In the month since a racially-charged class project went viral at the Sylvan Hills Freshman Campus in Sherwood, a teacher remains on administrative leave and a parent has pulled his son from the district, opting for homeschool.
That dad, whom we are choosing not to identify to protect his 16-year-old son, says the district could have handled the situation better.
He says his son was part of a group that turned in an entrepreneurship class project titled the ‘N -Word Pass,’ which he says the teacher approved.
“Well, I thought to myself, I don’t know if that’s the best topic,” the dad says.
His son and two other students were suspended for one day, according to him and the Pulaski County Special School District.
When his son got back to the school, PCSSD says the teen was caught trying to sell the project passes on campus.
The dad disputes that claim.
The student was suspended for another 10 days.
“It put him so far behind that he’s not going to catch up,” the dad says.
PCSSD says, while the students were suspended, the teen was asked to “complete assignments via Google Classroom but failed to do so…”
The dad says by then, the project had left a stain on his son’s overall experience at the school.
“He had the academics to worry about, and he had the environment to worry about also,” the dad says.
He has since pulled his son from the campus and started homeschooling.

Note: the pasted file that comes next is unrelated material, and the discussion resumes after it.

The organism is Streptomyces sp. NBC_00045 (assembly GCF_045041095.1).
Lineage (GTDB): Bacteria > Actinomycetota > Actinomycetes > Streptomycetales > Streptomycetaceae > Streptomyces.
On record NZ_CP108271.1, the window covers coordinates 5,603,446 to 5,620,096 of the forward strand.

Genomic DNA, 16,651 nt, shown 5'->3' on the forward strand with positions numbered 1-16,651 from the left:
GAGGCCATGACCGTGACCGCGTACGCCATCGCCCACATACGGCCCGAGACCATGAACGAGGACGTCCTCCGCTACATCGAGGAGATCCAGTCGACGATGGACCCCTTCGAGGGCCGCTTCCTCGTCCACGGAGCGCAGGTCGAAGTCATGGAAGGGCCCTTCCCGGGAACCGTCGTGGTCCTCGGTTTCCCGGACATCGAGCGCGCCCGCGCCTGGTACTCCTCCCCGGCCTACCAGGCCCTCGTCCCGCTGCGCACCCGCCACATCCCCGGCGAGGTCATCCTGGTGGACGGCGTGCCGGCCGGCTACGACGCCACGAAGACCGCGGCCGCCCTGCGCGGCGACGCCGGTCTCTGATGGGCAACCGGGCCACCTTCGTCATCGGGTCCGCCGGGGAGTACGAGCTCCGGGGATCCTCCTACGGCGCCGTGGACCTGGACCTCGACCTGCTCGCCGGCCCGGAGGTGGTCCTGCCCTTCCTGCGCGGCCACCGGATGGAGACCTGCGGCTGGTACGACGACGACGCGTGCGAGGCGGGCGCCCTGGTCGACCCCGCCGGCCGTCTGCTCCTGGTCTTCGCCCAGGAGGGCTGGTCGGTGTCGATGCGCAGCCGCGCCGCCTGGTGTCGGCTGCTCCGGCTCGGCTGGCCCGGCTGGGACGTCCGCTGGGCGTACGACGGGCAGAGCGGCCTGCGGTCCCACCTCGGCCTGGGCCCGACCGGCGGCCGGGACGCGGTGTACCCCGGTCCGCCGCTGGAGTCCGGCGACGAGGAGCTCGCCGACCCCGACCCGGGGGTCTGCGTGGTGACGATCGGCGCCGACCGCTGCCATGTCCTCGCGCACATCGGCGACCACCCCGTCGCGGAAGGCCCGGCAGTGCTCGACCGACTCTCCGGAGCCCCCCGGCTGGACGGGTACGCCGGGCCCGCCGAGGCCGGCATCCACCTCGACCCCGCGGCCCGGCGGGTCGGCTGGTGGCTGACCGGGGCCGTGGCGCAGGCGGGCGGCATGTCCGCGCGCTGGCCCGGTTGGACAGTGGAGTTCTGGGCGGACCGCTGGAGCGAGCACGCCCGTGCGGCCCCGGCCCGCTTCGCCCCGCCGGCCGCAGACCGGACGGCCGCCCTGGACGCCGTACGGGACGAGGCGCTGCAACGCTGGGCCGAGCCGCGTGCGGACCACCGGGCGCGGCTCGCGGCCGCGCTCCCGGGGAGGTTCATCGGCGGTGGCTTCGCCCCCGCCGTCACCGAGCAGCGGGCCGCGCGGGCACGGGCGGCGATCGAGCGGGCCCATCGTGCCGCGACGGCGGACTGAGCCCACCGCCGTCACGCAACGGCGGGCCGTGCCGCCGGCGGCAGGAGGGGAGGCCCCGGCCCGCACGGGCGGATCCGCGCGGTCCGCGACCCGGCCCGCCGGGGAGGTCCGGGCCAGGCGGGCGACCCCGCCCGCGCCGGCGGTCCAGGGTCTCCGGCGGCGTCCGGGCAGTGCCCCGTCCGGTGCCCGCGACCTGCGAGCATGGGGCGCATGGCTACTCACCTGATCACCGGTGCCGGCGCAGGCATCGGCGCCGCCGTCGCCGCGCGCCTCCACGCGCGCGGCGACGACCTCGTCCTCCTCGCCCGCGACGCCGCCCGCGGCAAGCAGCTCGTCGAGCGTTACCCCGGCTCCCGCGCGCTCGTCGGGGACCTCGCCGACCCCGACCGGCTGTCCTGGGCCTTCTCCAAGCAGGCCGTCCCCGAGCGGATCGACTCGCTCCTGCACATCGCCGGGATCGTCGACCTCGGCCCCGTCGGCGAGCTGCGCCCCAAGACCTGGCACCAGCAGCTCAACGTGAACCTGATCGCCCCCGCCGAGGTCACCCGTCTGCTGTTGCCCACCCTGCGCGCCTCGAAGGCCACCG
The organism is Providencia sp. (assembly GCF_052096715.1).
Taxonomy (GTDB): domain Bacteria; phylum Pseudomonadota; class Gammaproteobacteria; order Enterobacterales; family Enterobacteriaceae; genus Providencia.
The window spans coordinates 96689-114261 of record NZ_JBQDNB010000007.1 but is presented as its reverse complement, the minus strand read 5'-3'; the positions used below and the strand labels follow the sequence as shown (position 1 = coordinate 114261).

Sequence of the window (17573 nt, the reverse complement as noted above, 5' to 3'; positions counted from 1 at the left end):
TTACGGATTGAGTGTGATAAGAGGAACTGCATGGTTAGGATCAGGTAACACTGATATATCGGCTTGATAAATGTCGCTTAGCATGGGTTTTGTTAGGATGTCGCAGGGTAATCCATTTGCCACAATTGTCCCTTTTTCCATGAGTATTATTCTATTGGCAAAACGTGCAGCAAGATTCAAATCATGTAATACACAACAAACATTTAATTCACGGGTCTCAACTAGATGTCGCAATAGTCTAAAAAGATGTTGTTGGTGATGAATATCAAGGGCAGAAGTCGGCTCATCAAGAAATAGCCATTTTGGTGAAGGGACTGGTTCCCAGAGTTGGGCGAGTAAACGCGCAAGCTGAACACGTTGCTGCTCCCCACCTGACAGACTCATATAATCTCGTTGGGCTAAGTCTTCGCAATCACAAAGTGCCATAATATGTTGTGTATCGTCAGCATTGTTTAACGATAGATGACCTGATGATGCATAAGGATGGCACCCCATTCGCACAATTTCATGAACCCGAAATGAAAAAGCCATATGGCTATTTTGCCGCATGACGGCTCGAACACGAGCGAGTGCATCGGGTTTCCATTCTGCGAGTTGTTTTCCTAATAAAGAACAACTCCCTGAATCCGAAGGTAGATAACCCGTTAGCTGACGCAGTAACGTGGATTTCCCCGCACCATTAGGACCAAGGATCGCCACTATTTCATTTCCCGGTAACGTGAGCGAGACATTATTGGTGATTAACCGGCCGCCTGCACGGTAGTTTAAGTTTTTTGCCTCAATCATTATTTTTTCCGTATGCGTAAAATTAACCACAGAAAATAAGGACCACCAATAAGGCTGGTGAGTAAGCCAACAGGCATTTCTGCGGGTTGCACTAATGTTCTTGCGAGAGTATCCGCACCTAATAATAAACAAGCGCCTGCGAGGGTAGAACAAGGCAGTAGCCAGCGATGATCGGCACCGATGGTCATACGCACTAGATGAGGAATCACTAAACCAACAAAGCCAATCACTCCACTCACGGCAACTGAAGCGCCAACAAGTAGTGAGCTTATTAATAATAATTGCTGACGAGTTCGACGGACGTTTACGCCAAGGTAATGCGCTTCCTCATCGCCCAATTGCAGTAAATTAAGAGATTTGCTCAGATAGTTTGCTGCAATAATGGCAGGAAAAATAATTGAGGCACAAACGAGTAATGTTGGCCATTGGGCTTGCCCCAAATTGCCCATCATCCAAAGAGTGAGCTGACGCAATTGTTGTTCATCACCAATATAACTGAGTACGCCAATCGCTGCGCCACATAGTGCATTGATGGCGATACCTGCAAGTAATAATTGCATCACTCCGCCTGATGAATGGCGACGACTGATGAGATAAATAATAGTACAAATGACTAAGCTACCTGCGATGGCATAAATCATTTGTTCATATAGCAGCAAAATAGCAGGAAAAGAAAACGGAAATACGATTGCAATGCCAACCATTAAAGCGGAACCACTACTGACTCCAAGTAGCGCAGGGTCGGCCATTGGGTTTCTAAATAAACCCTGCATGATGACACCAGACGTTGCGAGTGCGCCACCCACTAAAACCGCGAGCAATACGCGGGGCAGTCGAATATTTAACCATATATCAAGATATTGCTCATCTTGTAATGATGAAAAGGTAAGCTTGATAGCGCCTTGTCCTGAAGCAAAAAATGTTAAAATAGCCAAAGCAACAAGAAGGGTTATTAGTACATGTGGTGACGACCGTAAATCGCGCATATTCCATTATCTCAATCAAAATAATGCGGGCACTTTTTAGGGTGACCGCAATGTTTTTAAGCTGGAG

The dad admits the project wasn’t a good idea and tells us he didn’t know about it until it was turned in, but he wishes the lesson his son learned had been taught in a different way.
The dad also believes a fourth student was involved in the project but escaped punishment. PCSSD says all three students involved were disciplined.
PCSSD sent us this statement addressing some of the parent’s complaints:
“The student in question was one of 3 students involved and was suspended for one day. When he returned from his suspension, he was found in the gym selling the passes and was issued a second suspension. The student was advised to keep up and complete his assignments via Google Classroom but failed to do so. When he returned to school, he was behind on his classwork. After the suspension, the student returned to school for one day (March 28) and withdrew from school on April 2.”